My guide was a 22 year old called Parily. He told me interesting information about the tea plants. Each stem has three leaves. The middle one is more of a spear-like bud and is used for white tea, the most expensive, the medium sized leaf is for green tea and the largest of the three leaves is for black tea. The vast majority of Munnar's population is employed in the tea industry, either picking, processing or packing. Tea-pickers work from 8am to 6pm each day, with an hour lunch at the hottest time of the day and two coffee breaks ("coffee?" I said!). They get Sunday off and only work on Saturday mornings, which meant that by the time I encountered my first tea-pickers they were in a festive mood as they had nearly finished for the day. Further down the valley I met a group of old ladies, who were weighing the large bags of leaves they had collected.

It was a brilliant walk and just about the perfect length in the heat. To hire the guide cost 1200 rupees. I got back to my hotel at 2pm. I sprawled across my bed, ordered a lassi and a Sprite from room service, and readied myself for my second walk of the day which started at 4pm.

This time a very politely spoken guy called Tony was my guide, taking me down to the tea plantations at the bottom of the valley. He started by taking me through a wooded area where he pointed out various plants to me. There were some fantastically vivid colours on show, including angels trumpets (white flowers that looked like trumpets), morning glory (vivid purple flowers), flame plants (as its name suggest, fiery red bushes) and my favourite, landanas, which were brightly coloured speckled flowers. We descended in to the valley, wandered around the tea plantation for a while and then set about the hard slog back up to the top.

I enjoyed chatting with Tony. He told me that he used to work in a customer complaints centre for a mobile phone company and often worked 16 hour days, sometimes without a break if they were busy. He got paid only 1000 rupees a month (£10) but got accommodation and a free phone. He was a university student so he was then able to get a job at Shamrock hotel, where he earns 10,000 rupees a month (but no free phone!), which means he can save up. He was 31 years old and said that this year he will probably marry, his parents were currently trying to find him a suitable match.

After a while I asked him if he could stop calling me 'sir' and call me James instead. He seemed a bit taken aback and said "okay sir, sorry sir"! He then explained that he called me sir because I am ten years older than him. It's one of the many things I love about Asia, how they respect their elders.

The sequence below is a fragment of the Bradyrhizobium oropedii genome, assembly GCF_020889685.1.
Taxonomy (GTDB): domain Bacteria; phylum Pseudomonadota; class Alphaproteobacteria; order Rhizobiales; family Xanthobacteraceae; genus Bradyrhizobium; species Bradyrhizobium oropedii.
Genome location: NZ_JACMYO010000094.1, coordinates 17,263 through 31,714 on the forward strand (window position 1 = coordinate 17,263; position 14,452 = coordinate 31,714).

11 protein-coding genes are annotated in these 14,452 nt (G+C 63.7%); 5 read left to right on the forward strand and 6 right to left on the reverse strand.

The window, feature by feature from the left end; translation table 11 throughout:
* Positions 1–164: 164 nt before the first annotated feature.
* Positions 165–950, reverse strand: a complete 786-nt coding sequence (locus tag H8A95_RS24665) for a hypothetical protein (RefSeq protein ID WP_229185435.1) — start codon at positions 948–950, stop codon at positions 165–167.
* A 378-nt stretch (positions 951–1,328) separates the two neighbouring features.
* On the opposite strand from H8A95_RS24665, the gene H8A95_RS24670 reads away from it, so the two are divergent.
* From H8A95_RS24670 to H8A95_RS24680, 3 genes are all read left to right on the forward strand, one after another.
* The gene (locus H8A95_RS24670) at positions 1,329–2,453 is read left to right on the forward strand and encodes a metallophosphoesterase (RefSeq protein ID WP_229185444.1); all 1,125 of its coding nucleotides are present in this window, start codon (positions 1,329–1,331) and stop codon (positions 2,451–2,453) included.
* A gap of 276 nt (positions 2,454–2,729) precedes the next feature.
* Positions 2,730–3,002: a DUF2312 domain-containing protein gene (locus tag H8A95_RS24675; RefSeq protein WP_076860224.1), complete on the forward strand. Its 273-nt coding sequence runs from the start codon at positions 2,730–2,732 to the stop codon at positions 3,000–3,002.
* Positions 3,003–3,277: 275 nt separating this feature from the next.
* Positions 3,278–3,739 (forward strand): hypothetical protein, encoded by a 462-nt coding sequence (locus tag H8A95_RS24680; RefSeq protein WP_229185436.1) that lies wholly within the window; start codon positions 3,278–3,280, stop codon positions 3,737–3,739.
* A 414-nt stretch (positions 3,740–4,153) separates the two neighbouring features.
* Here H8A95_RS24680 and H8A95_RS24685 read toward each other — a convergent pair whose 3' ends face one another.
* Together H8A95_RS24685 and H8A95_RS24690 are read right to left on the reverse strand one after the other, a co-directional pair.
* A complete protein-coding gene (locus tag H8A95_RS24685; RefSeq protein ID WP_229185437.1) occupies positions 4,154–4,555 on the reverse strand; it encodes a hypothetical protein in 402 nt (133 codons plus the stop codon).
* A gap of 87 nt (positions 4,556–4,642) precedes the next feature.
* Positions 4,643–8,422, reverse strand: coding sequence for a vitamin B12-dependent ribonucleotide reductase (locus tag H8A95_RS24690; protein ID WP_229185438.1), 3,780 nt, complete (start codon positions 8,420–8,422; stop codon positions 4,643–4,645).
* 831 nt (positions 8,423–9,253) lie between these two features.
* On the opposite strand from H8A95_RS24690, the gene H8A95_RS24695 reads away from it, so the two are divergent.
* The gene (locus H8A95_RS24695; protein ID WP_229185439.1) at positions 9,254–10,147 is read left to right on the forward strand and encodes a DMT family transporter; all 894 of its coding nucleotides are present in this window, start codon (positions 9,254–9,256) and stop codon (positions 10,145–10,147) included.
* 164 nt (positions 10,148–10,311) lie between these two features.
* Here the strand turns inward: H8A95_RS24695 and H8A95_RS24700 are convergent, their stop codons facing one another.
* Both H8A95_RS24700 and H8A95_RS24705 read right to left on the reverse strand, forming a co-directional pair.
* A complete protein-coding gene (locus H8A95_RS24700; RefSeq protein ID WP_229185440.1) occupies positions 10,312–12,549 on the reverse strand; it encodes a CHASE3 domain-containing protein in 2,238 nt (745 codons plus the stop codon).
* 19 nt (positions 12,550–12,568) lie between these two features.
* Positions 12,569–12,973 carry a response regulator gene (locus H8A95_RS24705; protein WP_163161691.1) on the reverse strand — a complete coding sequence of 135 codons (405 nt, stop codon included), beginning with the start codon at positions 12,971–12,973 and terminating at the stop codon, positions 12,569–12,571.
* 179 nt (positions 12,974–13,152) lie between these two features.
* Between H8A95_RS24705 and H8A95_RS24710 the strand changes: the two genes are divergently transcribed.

I must admit, after two fairly lengthy walks, my feet were quite tired by the end of the day. I had a shower and ordered room service. Aloo Mutter (potatoes in peas) and a spicy chicken dish. I had room for more so ordered 'homemade plum cake' with a cup of tea. I finally realised what it is about chai I love so much here... it tastes like tea from a flask! As I ate this feast I watched football from back home on TV. It's the first TV I've watched all trip.

I absolutely love my room. There are large windows at the foot of my bed and the view is fantastic, right out over the valley. Since no-one is overlooking me, I don't close the curtains at night, which means come next morning, I'm wide awake when my alarm goes at 7.45am. Natural daylight has an invigorating effect on me! I've definitely had the best nights sleep in this leg of the trip.

The day after I hired a rickshaw driver to take me to some of Munnars most famous sights. We wound our way through the valleys and then climbed higher and higher until we reached 'Top Station' which was neither at the top of anything or a station. At the ticket office there was a sign which read 'Indians 25 rupees, tourists 50 rupees' so I joked "one Indian please". He laughed but didn't fall for it. Sadly the views at the viewpoint were obscured by heavy mist. It was interesting though, because the viewpoint was between two valleys, so the mist rolled in over us dramatically.

I was told that the mist could clear by midday, so I found a quiet spot down a small path, and completed a crossword. By the time I returned to the viewing deck, there were faint outlines of mountains but the view was still impaired. There were also lots of people in a very confined space and it was a bit of a circus with a large group of very boisterous young guys, so I gave up waiting for the mist to lift and headed back to my rickshaw driver.